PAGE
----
Before my diagnosis, I had already personally witnessed both extremes of the illness. I saw many minimally symptomatic patients and a handful of critically ill. I must confess, knowing that this is a novel virus, I was concerned where I would land on the spectrum. I feared that I would be among the healthy young people to succumb to the illness. At times, I had very vivid images of the extremely ill that were losing their personal battle. Fortunately, I had a very mild case and recovered quickly. As an ER doctor with first-hand knowledge and experience that the vast majority of patients did just fine, I knew that statistically speaking the odds were in my favor.

While you are now feeling better, you were diagnosed with COVID-19 due to your exposure to the virus. Can you tell us about your patient experience?

I was fortunate in that testing for front line workers was readily available. The hospital really made us a priority and had processes in place to expedite the diagnosis. I received daily phone calls from the hospital checking on my progress and expressing their concern. I certainly felt very supported and taken care of throughout the entire illness and recovery.

The crisis being somehow behind us, what lessons have you learned?

I must say that I have a new respect for the power and influence that a microscopic illness can have on society. We have heard of swine flu, H1N1 and other viral illnesses over the years. While educating myself on these diseases, I never could have anticipated that the effects would be this dramatic. In many ways, the world has been turned upside down. It will be very interesting to see how the general public prepares for the annual flu season. In addition, it will be interesting to see how we prepare for the next novel virus. While this pandemic started as a public health crisis, it has evolved into a socioeconomic disaster.

Were there any specific complexities you were confronted with since the beginning of this pandemic both from the doctor and/or patient perspective?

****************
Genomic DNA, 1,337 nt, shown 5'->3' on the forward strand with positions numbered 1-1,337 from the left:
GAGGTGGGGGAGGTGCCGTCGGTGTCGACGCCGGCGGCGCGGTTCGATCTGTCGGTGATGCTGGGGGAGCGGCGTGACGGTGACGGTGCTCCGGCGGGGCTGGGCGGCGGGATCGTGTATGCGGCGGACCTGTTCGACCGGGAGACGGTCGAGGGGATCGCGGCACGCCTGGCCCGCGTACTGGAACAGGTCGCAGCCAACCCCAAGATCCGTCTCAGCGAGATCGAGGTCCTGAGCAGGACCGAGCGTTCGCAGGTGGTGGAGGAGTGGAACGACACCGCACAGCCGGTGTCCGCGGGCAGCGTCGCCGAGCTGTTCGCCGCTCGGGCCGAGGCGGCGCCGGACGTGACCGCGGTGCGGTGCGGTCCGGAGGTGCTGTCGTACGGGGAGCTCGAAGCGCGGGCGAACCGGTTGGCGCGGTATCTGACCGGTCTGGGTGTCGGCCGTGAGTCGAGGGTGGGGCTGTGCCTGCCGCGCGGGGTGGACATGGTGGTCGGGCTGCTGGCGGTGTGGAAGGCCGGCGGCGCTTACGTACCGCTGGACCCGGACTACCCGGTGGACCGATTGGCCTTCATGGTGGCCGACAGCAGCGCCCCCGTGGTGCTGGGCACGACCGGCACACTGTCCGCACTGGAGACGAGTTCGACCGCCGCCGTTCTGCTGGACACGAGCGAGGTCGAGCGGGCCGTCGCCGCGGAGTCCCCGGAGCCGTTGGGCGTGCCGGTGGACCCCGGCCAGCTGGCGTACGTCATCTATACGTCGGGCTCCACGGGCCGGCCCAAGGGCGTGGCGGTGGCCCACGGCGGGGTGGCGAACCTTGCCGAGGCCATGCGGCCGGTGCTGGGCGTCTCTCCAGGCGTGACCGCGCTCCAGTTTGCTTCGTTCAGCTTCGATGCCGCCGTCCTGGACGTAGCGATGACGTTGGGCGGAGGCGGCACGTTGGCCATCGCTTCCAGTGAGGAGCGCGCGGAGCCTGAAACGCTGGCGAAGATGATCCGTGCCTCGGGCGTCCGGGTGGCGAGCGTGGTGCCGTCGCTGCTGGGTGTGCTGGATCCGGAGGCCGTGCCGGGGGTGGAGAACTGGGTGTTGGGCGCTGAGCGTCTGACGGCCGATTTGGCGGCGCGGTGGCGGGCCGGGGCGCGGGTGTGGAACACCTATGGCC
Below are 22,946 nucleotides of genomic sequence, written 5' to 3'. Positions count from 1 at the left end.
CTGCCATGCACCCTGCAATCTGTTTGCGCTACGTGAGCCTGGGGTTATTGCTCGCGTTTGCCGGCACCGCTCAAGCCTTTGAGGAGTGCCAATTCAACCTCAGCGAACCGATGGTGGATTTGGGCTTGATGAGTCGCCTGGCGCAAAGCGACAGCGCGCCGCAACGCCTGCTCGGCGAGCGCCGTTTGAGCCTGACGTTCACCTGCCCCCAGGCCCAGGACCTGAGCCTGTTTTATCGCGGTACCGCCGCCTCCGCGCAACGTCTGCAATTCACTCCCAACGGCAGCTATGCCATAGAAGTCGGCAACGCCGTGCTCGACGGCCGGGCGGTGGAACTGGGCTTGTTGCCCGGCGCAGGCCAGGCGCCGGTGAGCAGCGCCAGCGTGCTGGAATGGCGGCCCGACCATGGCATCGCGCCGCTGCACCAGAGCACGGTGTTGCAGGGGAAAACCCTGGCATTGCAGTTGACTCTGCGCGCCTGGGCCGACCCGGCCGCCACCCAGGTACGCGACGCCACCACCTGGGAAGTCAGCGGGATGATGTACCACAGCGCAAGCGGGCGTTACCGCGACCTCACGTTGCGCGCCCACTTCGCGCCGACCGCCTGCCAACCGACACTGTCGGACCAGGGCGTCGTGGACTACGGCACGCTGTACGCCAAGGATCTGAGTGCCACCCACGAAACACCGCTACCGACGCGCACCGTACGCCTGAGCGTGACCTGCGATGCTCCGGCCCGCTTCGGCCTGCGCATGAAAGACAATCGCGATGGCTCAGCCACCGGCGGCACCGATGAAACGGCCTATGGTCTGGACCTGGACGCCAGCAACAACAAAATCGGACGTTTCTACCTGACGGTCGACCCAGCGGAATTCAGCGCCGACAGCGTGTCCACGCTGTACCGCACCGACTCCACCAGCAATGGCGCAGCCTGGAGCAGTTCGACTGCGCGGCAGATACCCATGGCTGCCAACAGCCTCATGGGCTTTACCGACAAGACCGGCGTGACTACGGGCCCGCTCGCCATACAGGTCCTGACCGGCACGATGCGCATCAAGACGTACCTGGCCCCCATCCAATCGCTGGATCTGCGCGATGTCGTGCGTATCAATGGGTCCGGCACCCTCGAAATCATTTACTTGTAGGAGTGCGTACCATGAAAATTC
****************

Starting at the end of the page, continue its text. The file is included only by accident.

I actually didn’t feel very ill when I had the virus. I had fatigue and a mild cough but no fever or shortness of breath. I contemplated whether or not I really needed the test. I definitely felt well enough to work. Ultimately, out of concern for my patients, co-workers, and my family, I decided to get tested. With regards to my family, I was already self-isolating in the guest room in the house for about 3 weeks prior to having any symptoms. Once I started to see the cases in the emergency department, my wife and I felt it was best to avoid family contact as much as possible.

Have you made any changes in your routines since you have returned back to work after recovering from the virus?

I am still taking the exact same precautions from day one. There is still so much uncertainty and unknown about this virus. Do I have effective antibodies? If so, how long will they last? Are they 100% protective? Out of constant concern for my family, patients, and colleagues, I am very attentive to maintain the strictest precautions with regards to handwashing, PPE, and general awareness of my surroundings. I maintain the same routine of getting undressed in the garage, immediately throwing my clothes in the washing machine, and heading to the shower before interacting with any family members. I believe this practice will continue indefinitely.